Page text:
However, the flashback angle works in “The Bucket List” because of the way it’s used. With Morgan Freeman’s first words, the viewer hears that Edward is dead. The scene shows a man in a cold weather suit climbing on top of the Himalayas with a can of ashes. Because we know that Edward is going to die, we gain sympathy for the cantankerous old man before we ever meet him. We are softened towards him as a person; it’s hard to be angry at someone who is going to die. We also know that his death is coming, so we are able to protect ourselves from it.

The next 88 minutes are filled with laughter, great characters, hardship, and fun. They are heart-rending but not heart-breaking. And then you get the twist at the end. Yes, the film was a flashback, but not in the way the viewer was led to believe. The twist is beautiful and amazing, and for this film, it is part of the reason why the story was so effective. As writer, it’s important to remember that the flashback can be an effective tool as long as we don’t use it lazily. It’s only one of the lessons in “The Bucket List.”

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‘Oblivion’: Come Face-to-Face-to-Face with the World’s Worst Nightmare

With a plot as predictable as “Oblivion’s,” telling you that this article contains spoilers is questionable. After all, if you know what’s going to happen, me telling you isn’t really a spoiler, is it? It seems as ridiculous as this movie and its ending. Still, there may be spoilers ahead if you haven’t seen “Oblivion,” yet. I would suggest avoiding it altogether, and with a domestic gross total of just under $90 million for this 2013 release, it appears that’s what many people did.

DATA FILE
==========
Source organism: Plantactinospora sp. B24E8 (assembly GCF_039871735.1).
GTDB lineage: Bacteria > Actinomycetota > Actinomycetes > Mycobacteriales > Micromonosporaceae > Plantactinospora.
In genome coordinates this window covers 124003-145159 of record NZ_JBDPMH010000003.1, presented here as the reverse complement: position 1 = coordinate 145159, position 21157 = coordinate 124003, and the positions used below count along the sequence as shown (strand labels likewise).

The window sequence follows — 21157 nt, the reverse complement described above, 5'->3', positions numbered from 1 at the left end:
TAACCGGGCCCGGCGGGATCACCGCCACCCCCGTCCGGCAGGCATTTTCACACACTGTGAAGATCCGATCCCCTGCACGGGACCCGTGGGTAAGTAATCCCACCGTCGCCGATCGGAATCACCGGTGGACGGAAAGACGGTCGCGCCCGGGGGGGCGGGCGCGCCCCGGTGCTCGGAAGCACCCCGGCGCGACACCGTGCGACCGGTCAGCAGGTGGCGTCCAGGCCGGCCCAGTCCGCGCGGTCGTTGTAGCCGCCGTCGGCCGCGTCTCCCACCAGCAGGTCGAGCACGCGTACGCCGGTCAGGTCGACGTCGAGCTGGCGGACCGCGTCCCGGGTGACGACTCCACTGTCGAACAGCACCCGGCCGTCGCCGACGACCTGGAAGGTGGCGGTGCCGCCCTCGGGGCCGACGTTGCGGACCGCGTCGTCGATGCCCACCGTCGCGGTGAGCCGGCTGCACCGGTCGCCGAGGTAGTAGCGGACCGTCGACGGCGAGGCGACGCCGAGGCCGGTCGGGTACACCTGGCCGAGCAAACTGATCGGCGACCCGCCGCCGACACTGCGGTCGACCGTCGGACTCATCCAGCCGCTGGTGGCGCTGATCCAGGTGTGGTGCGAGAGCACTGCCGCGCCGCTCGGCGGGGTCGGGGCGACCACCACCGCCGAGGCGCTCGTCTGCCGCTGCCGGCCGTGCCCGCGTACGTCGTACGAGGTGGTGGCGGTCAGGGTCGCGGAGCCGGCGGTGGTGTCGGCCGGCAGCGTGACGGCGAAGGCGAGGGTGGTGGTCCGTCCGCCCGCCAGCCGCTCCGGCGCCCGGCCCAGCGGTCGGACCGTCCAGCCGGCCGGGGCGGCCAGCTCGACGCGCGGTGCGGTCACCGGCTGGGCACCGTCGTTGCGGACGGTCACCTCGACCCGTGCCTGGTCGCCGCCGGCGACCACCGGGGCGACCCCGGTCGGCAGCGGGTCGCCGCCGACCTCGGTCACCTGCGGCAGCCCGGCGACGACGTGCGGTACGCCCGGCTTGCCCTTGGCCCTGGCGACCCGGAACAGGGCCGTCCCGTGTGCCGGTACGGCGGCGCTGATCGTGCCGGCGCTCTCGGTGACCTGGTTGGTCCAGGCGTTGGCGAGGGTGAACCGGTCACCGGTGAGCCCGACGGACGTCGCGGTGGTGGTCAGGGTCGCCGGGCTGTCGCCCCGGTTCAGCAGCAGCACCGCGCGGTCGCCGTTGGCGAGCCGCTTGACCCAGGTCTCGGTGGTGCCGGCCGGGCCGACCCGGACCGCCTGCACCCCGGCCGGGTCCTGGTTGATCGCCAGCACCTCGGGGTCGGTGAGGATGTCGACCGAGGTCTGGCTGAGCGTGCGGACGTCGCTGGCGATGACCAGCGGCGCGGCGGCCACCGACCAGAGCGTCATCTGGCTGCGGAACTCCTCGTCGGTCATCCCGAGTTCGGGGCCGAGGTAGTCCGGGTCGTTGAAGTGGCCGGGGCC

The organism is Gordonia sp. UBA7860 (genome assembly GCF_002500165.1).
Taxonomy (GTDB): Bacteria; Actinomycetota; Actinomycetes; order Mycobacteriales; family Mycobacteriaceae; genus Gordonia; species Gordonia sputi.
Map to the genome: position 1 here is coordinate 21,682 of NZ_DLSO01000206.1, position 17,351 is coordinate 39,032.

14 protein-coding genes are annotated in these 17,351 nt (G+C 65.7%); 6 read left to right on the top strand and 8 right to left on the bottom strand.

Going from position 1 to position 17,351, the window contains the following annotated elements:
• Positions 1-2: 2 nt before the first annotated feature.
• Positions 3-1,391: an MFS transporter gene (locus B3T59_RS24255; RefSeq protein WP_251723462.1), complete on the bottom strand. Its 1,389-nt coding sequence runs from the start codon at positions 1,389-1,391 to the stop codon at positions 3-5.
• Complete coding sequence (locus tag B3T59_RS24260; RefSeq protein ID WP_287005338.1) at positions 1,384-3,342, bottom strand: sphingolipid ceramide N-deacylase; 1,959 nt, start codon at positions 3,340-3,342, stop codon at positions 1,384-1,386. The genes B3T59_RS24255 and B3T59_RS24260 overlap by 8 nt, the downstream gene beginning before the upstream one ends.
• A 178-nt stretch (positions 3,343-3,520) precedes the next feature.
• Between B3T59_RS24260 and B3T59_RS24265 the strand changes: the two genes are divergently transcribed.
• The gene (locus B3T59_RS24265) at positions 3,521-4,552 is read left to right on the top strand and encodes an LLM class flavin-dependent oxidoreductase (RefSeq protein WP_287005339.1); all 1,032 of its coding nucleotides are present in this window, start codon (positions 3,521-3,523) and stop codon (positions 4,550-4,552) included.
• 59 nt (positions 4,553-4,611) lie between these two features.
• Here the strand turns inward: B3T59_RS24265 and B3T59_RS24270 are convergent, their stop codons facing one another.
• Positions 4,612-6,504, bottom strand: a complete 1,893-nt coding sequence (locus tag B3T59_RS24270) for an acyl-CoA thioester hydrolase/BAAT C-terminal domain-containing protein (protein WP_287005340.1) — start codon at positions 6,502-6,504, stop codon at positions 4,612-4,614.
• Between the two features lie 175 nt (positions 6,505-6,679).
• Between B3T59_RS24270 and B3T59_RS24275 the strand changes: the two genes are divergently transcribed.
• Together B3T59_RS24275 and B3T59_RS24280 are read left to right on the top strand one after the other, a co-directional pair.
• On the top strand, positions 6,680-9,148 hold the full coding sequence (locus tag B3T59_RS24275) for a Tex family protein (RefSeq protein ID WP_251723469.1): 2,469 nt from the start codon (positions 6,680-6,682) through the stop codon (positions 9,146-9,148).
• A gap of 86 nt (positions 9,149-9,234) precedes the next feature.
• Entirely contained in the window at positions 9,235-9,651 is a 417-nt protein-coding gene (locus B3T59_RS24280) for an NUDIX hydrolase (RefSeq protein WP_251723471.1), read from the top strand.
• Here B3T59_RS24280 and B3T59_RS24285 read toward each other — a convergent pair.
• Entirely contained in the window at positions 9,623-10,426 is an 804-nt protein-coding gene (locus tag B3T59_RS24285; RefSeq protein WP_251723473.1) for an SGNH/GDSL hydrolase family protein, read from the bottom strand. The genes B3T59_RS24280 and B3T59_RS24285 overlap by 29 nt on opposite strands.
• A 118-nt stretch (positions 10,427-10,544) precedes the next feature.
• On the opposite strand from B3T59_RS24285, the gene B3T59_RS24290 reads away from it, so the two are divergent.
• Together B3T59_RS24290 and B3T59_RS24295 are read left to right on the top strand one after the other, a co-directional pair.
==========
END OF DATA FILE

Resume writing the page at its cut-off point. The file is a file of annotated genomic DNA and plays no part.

That doesn’t mean that “Oblivion” is without merit. Sure, it may leave you wondering how Tom Cruise continues to get acting jobs and why Morgan Freeman decided to get mixed up in this 2-hour sleep pod. The film may even have the same effect on you as a sleep pod.

Still, it does give you cause to ponder and imagine thousands of Tom Cruises coming out of a spaceship on a mission to eradicate humanity from the planet, or at least, destroy enough people to make the planet harvestable. If the idea of thousands of Tom Cruises as an invading army doesn’t give you nightmares, I’m not sure what will.

The stunning visuals and effects were wasted on Cruise and his lack of acting ability. There wasn’t even a good running scene – he does run, but the angle that it’s filmed from doesn’t allow you to make too much fun of it. The movie’s end scene, which was supposed to be touching and beautiful, had me laughing out loud as “Oblivion” slipped into the absurd one final time.

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13 episodes in: ‘Salvation’ Won’t Come from Shoddy Work

After 13 episodes of “Salvation” the most unforgivable action came from an assassin. He shoots his target at close range in the shoulder, then shoots a bystander in the chest and head. He had surprise on his side, so this should have been an easy task. Instead of checking on his target to see if she was still alive or dead, he douses everything in flammable liquids and starts a fire.

Dude. Seriously? You’re an assassin. Your next move after shooting the bystander would’ve been to go around the desk and finish off the target. Morgan Freeman in “Nurse Betty” said it best, “Three in the head, you know their dead.” (I use the quote in “The Pirate Union.”)

Because this professional killer and cleaner didn’t do his job, the target was able to send an incriminating email and accomplish the task, her death was supposed to prevent. We aren’t 100 percent sure that she’s dead, so it might be that this assassin did not complete his mission at all.

Maybe, this makes the story more interesting, but come on. All I want is for people to do their jobs well. Whatever your profession, whatever work you do, do it well. Even if you don’t like it. Until you quit, you need to instill in yourself the habits that will transfer to any other work you choose. Doing the job correctly should be a top priority for everyone who is employed.

And, I guess, I also want a story that’s a little more believable. The fate of the world is in question; this assassin knew that the target needed to be eliminated. He should’ve completed the job correctly.